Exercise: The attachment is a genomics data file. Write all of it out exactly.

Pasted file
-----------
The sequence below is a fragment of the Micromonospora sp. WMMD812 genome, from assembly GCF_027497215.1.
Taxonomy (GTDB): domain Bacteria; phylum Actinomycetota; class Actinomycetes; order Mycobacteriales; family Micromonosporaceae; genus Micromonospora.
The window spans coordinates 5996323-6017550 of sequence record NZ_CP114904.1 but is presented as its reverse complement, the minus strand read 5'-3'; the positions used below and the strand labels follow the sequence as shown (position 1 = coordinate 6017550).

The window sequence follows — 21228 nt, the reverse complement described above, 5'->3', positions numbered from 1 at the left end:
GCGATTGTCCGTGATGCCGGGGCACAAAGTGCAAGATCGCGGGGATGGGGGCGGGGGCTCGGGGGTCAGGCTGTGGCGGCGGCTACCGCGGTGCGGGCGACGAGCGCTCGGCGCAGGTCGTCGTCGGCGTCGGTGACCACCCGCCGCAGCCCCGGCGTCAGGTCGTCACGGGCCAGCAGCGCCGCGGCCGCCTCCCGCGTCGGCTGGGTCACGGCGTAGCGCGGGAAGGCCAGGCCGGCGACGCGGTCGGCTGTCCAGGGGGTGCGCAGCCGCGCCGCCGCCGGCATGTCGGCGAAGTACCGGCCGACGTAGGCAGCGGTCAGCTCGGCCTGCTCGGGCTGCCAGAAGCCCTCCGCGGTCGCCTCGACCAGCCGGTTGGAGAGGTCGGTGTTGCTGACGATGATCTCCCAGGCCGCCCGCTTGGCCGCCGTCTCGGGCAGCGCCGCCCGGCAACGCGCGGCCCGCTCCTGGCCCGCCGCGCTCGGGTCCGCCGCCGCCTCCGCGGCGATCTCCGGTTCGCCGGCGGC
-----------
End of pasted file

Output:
The sequence below is a fragment of the Micromonospora sp. WMMD812 genome, from assembly GCF_027497215.1.
Taxonomy (GTDB): domain Bacteria; phylum Actinomycetota; class Actinomycetes; order Mycobacteriales; family Micromonosporaceae; genus Micromonospora.
The window spans coordinates 5996323-6017550 of sequence record NZ_CP114904.1 but is presented as its reverse complement, the minus strand read 5'-3'; the positions used below and the strand labels follow the sequence as shown (position 1 = coordinate 6017550).

The window sequence follows — 21228 nt, the reverse complement described above, 5'->3', positions numbered from 1 at the left end:
GCGATTGTCCGTGATGCCGGGGCACAAAGTGCAAGATCGCGGGGATGGGGGCGGGGGCTCGGGGGTCAGGCTGTGGCGGCGGCTACCGCGGTGCGGGCGACGAGCGCTCGGCGCAGGTCGTCGTCGGCGTCGGTGACCACCCGCCGCAGCCCCGGCGTCAGGTCGTCACGGGCCAGCAGCGCCGCGGCCGCCTCCCGCGTCGGCTGGGTCACGGCGTAGCGCGGGAAGGCCAGGCCGGCGACGCGGTCGGCTGTCCAGGGGGTGCGCAGCCGCGCCGCCGCCGGCATGTCGGCGAAGTACCGGCCGACGTAGGCAGCGGTCAGCTCGGCCTGCTCGGGCTGCCAGAAGCCCTCCGCGGTCGCCTCGACCAGCCGGTTGGAGAGGTCGGTGTTGCTGACGATGATCTCCCAGGCCGCCCGCTTGGCCGCCGTCTCGGGCAGCGCCGCCCGGCAACGCGCGGCCCGCTCCTGGCCCGCCGCGCTCGGGTCCGCCGCCGCCTCCGCGGCGATCTCCGGTTCGCCGGCGGC